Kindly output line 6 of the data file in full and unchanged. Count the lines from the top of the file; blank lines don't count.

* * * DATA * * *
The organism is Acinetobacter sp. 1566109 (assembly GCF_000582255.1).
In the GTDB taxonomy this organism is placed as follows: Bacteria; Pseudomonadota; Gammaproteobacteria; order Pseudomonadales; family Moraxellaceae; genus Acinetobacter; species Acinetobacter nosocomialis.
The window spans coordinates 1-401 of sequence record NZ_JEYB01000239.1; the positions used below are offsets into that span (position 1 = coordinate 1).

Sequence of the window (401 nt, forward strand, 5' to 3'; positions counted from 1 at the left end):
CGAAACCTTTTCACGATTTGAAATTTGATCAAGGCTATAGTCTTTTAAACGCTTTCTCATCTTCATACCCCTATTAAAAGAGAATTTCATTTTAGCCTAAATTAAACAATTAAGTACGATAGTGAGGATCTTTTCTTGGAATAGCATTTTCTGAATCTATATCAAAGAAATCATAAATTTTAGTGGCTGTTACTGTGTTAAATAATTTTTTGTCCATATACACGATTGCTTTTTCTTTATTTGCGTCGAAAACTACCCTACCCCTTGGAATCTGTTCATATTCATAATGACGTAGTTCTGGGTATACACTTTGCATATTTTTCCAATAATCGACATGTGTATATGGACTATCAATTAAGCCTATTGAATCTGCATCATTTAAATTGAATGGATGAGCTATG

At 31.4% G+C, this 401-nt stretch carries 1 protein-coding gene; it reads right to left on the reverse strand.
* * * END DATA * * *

At 31.4% G+C, this 401-nt stretch carries 1 protein-coding gene; it reads right to left on the reverse strand.